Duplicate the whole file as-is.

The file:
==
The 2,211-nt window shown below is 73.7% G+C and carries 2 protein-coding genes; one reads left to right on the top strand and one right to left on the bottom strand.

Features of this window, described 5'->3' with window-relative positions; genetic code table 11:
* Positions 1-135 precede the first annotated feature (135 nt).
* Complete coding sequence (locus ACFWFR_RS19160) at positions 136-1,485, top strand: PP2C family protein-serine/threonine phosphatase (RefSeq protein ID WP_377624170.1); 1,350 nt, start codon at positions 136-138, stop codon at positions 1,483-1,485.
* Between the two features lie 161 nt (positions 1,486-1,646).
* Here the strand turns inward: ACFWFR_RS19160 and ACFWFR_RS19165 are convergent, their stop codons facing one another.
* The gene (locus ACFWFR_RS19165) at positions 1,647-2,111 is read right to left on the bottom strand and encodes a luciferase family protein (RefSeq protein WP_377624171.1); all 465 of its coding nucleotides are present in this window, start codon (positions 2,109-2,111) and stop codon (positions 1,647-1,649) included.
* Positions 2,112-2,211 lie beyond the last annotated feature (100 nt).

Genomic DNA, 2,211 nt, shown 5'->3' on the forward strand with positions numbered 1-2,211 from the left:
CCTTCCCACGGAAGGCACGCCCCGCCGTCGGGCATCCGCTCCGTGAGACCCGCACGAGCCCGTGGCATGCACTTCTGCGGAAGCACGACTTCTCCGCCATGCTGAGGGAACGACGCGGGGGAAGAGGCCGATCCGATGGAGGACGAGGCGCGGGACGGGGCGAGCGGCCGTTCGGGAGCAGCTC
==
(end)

The 2,211-nt window shown below is 73.7% G+C and carries 2 protein-coding genes; one reads left to right on the top strand and one right to left on the bottom strand.

Features of this window, described 5'->3' with window-relative positions; genetic code table 11:
* Positions 1-135 precede the first annotated feature (135 nt).
* Complete coding sequence (locus ACFWFR_RS19160) at positions 136-1,485, top strand: PP2C family protein-serine/threonine phosphatase (RefSeq protein ID WP_377624170.1); 1,350 nt, start codon at positions 136-138, stop codon at positions 1,483-1,485.
* Between the two features lie 161 nt (positions 1,486-1,646).
* Here the strand turns inward: ACFWFR_RS19160 and ACFWFR_RS19165 are convergent, their stop codons facing one another.
* The gene (locus ACFWFR_RS19165) at positions 1,647-2,111 is read right to left on the bottom strand and encodes a luciferase family protein (RefSeq protein WP_377624171.1); all 465 of its coding nucleotides are present in this window, start codon (positions 2,109-2,111) and stop codon (positions 1,647-1,649) included.
* Positions 2,112-2,211 lie beyond the last annotated feature (100 nt).

Genomic DNA, 2,211 nt, shown 5'->3' on the forward strand with positions numbered 1-2,211 from the left:
CCTTCCCACGGAAGGCACGCCCCGCCGTCGGGCATCCGCTCCGTGAGACCCGCACGAGCCCGTGGCATGCACTTCTGCGGAAGCACGACTTCTCCGCCATGCTGAGGGAACGACGCGGGGGAAGAGGCCGATCCGATGGAGGACGAGGCGCGGGACGGGGCGAGCGGCCGTTCGGGAGCAGCTC